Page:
I then taxi’d straight to the beach entrance, where a mass of Camels were lazy spread out on the sand. As I stood surveying the beach, wondering which Camel was to be my ride of choice, a Berber guide came straight up to me, towing two Camels behind him. He asked me if I wanted a ride, to which I asked of he could take me to the castle’s made of sand. He indicated yes, and mentioned the Jimi Hendrix cafe, something I had a vague interest in seeing, in spite of the exaggerations of the amount of time Hendrix actually spent in Essaouira. Having researched about the culture of haggling in Morocco, I tried my skills out for the first and eventually agreed on good price for an hours Camel ride. I was a initially little wary that this would be the most quality ride, seeing as my Camel looked a bit past it’s prime. Cappuccino, as he was named, was also reluctant to sit down, the guide had to give it a small whip around the legs with his rope to encourage it to do so. The camel knelt down with a groan and in spite of my reservations, I hopped on the seat on the poor old creatures back. Cappuccino set off shuffling down the beach, with a friend Camel following behind, and my guide holding the rope in front. The experience was a slightly odd one, and while it was a  fun and slightly surreal introduction to Essaouira, I was happy I had chosen just the hour long ride, and not the 2 hour trek as previously planned. I did not make it to the Hendrix cafe, although I saw some nice sand dunes, and the guide was good enough to take photos for me. Perhaps If I return to Essaouira, I will chose a healthier looking Camel, to make the animal rights side of my personality a little less guilty.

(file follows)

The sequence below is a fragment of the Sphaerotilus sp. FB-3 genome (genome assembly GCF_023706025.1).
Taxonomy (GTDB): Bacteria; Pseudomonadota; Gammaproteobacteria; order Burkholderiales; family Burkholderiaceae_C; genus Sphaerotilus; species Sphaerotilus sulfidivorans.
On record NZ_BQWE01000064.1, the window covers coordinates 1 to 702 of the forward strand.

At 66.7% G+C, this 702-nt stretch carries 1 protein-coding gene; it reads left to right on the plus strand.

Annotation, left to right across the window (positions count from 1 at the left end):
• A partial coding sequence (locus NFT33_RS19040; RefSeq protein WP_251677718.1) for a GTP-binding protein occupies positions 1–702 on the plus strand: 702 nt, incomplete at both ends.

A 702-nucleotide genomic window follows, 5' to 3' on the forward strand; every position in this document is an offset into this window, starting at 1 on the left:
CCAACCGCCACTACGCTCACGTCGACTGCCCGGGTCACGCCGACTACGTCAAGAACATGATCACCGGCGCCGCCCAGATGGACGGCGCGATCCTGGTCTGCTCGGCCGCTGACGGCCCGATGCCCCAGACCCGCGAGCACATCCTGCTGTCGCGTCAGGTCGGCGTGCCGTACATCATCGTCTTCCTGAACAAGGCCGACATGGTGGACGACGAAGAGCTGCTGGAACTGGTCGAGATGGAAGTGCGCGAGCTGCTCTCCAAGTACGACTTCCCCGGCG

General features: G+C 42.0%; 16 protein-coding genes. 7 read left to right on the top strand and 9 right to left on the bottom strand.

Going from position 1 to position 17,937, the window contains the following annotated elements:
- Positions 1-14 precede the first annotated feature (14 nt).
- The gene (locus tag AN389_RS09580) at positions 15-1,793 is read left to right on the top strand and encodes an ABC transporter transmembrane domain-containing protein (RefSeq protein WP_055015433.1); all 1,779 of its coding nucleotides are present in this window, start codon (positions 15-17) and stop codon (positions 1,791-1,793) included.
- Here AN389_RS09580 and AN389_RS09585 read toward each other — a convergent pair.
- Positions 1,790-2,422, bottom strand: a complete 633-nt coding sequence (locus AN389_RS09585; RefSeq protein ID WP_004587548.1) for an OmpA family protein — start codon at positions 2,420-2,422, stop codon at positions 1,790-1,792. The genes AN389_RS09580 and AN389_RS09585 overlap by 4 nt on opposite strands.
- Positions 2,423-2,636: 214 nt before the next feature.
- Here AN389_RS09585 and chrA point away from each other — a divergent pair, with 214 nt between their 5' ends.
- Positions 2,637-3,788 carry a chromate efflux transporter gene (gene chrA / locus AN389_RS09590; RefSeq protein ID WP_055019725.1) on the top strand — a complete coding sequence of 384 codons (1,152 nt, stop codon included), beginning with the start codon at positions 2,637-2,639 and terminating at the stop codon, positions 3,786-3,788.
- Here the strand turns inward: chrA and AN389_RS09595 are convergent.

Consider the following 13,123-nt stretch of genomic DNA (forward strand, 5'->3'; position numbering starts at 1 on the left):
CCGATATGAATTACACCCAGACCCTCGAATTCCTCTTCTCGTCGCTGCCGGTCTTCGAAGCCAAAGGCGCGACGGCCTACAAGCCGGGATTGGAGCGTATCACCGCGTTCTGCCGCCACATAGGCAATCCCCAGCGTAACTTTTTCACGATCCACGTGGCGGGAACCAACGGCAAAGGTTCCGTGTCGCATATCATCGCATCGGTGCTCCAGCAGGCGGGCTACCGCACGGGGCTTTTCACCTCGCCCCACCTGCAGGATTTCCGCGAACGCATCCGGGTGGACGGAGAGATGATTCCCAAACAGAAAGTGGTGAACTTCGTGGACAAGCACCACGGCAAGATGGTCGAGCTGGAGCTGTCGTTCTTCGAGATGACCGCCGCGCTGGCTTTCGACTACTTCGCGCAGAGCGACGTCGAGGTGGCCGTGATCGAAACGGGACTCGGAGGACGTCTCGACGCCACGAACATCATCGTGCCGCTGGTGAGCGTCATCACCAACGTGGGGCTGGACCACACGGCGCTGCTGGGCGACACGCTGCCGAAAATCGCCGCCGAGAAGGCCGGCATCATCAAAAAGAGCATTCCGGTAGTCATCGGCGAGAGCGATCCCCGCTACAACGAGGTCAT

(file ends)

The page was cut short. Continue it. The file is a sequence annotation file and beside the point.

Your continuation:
IMG_0588

Now off the Camel, I tipped my guide for his extra help taking photos (and a music video shot), and proceeded to a beach side cafe for a beer, and to change into togs. Hurling myself into the North African sea, ignoring the slight chill, I spent a good hour rolling amongst the considerable surf. Many other travelers had the same idea, although most people I shared the water with were showing off impressive surfing skills. Essaouira, I soon learnt, has waves just right for surfing, hence the share amount of them out in the water. I took to body surfing, and met a couple of Danish blokes body boarding nearby. We exchanged brief pleasantries, before they took to the task of catching waves with much concentration. I bobbed around in the water a bit longer, appreciating the novelty of being in the North African sea, before returning to land.

IMG_0579